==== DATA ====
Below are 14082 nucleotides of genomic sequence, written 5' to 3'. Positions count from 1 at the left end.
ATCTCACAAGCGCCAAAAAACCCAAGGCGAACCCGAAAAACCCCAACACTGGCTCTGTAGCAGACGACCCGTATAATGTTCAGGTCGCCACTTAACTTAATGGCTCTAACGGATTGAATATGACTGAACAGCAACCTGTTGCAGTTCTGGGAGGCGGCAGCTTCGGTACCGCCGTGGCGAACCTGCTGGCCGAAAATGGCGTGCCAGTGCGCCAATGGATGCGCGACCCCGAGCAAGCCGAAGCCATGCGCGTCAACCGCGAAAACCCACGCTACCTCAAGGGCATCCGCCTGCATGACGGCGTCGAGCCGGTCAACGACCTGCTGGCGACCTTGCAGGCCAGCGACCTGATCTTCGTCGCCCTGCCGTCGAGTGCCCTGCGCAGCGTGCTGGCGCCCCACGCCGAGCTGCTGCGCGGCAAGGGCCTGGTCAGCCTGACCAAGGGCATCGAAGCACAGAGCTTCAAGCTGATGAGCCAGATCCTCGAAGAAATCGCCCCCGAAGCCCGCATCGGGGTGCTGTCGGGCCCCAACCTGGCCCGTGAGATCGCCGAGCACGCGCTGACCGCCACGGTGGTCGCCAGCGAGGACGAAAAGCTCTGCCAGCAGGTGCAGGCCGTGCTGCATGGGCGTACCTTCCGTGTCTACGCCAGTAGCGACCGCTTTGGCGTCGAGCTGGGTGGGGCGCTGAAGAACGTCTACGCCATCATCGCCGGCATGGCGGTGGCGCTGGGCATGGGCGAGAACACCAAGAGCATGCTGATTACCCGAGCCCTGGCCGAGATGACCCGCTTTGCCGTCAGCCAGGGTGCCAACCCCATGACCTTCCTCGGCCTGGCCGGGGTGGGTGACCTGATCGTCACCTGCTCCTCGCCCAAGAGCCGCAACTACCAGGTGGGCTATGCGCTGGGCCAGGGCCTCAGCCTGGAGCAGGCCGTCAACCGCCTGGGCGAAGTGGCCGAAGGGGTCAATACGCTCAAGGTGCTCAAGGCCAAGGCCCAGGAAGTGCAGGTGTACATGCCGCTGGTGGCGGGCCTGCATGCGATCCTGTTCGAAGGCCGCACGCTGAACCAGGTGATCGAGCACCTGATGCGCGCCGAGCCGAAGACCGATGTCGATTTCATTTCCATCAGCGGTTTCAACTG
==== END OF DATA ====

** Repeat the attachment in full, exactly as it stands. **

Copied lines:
Below are 14082 nucleotides of genomic sequence, written 5' to 3'. Positions count from 1 at the left end.
ATCTCACAAGCGCCAAAAAACCCAAGGCGAACCCGAAAAACCCCAACACTGGCTCTGTAGCAGACGACCCGTATAATGTTCAGGTCGCCACTTAACTTAATGGCTCTAACGGATTGAATATGACTGAACAGCAACCTGTTGCAGTTCTGGGAGGCGGCAGCTTCGGTACCGCCGTGGCGAACCTGCTGGCCGAAAATGGCGTGCCAGTGCGCCAATGGATGCGCGACCCCGAGCAAGCCGAAGCCATGCGCGTCAACCGCGAAAACCCACGCTACCTCAAGGGCATCCGCCTGCATGACGGCGTCGAGCCGGTCAACGACCTGCTGGCGACCTTGCAGGCCAGCGACCTGATCTTCGTCGCCCTGCCGTCGAGTGCCCTGCGCAGCGTGCTGGCGCCCCACGCCGAGCTGCTGCGCGGCAAGGGCCTGGTCAGCCTGACCAAGGGCATCGAAGCACAGAGCTTCAAGCTGATGAGCCAGATCCTCGAAGAAATCGCCCCCGAAGCCCGCATCGGGGTGCTGTCGGGCCCCAACCTGGCCCGTGAGATCGCCGAGCACGCGCTGACCGCCACGGTGGTCGCCAGCGAGGACGAAAAGCTCTGCCAGCAGGTGCAGGCCGTGCTGCATGGGCGTACCTTCCGTGTCTACGCCAGTAGCGACCGCTTTGGCGTCGAGCTGGGTGGGGCGCTGAAGAACGTCTACGCCATCATCGCCGGCATGGCGGTGGCGCTGGGCATGGGCGAGAACACCAAGAGCATGCTGATTACCCGAGCCCTGGCCGAGATGACCCGCTTTGCCGTCAGCCAGGGTGCCAACCCCATGACCTTCCTCGGCCTGGCCGGGGTGGGTGACCTGATCGTCACCTGCTCCTCGCCCAAGAGCCGCAACTACCAGGTGGGCTATGCGCTGGGCCAGGGCCTCAGCCTGGAGCAGGCCGTCAACCGCCTGGGCGAAGTGGCCGAAGGGGTCAATACGCTCAAGGTGCTCAAGGCCAAGGCCCAGGAAGTGCAGGTGTACATGCCGCTGGTGGCGGGCCTGCATGCGATCCTGTTCGAAGGCCGCACGCTGAACCAGGTGATCGAGCACCTGATGCGCGCCGAGCCGAAGACCGATGTCGATTTCATTTCCATCAGCGGTTTCAACTG